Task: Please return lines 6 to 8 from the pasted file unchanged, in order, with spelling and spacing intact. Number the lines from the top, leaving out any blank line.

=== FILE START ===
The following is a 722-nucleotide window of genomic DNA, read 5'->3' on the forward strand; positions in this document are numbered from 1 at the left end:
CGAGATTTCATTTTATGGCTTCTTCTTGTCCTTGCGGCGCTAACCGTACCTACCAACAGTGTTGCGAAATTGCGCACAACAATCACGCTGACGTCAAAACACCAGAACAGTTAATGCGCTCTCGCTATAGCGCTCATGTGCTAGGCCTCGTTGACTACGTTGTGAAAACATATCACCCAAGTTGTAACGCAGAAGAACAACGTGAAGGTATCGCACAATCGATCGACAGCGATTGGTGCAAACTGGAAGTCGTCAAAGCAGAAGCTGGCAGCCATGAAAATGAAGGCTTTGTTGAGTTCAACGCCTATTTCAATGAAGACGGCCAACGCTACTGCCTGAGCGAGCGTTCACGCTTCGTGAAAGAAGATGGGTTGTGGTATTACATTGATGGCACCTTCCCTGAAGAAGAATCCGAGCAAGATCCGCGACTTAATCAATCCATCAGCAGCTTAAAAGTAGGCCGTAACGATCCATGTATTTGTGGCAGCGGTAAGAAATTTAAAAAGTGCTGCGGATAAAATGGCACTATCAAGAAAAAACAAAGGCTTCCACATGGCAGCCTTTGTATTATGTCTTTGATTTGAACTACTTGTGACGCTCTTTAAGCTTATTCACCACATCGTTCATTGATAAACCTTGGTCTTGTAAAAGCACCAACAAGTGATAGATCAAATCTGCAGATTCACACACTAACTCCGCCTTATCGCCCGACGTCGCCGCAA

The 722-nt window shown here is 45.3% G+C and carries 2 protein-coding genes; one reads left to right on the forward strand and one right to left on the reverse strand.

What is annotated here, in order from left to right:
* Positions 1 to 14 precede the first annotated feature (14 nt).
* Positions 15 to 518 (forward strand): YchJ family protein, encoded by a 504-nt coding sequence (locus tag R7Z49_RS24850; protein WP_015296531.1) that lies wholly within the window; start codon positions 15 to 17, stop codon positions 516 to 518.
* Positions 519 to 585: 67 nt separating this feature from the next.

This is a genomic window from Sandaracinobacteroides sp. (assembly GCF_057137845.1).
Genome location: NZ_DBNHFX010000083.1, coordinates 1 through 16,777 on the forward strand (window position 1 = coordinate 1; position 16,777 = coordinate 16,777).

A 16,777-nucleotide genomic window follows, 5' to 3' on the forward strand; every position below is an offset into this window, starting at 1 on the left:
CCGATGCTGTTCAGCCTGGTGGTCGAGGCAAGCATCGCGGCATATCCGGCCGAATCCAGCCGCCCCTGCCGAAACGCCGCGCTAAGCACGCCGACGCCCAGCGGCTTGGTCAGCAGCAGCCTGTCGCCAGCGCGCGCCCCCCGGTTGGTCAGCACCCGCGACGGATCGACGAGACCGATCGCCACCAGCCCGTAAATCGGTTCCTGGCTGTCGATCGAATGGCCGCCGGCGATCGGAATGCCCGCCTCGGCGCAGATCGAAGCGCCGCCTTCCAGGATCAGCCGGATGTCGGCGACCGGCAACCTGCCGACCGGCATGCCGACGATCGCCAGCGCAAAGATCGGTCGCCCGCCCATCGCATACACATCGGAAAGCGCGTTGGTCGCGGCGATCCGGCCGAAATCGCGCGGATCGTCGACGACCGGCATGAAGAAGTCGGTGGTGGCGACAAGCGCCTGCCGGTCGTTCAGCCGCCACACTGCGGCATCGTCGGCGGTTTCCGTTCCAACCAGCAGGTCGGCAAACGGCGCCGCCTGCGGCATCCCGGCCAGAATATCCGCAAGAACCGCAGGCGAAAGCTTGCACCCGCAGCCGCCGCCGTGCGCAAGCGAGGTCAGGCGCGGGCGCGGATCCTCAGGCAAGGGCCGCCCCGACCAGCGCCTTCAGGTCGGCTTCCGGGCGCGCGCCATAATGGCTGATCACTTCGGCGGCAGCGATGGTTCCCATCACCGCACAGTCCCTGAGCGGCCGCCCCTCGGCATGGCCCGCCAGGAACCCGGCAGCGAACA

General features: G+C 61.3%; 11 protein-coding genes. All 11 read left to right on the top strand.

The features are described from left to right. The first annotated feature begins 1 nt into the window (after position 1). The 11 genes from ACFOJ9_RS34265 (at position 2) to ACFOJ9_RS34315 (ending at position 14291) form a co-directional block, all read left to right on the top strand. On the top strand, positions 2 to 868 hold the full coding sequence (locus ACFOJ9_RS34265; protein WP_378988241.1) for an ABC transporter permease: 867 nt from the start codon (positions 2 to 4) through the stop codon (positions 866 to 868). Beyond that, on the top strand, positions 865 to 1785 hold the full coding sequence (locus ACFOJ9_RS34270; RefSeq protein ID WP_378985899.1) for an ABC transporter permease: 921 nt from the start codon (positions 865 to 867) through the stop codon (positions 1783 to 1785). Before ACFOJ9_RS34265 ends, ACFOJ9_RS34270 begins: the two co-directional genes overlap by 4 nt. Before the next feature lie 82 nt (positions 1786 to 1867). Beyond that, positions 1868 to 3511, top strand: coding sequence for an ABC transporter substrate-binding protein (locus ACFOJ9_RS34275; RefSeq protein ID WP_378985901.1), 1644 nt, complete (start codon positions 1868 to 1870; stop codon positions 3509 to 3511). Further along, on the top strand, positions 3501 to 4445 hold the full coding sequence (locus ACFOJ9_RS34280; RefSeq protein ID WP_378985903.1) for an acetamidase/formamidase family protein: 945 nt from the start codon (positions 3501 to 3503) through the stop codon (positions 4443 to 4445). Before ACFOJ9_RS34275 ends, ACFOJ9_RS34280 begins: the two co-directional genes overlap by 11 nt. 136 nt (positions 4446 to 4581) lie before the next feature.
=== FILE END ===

* Positions 15 to 518 (forward strand): YchJ family protein, encoded by a 504-nt coding sequence (locus tag R7Z49_RS24850; protein WP_015296531.1) that lies wholly within the window; start codon positions 15 to 17, stop codon positions 516 to 518.
* Positions 519 to 585: 67 nt separating this feature from the next.

This is a genomic window from Sandaracinobacteroides sp. (assembly GCF_057137845.1).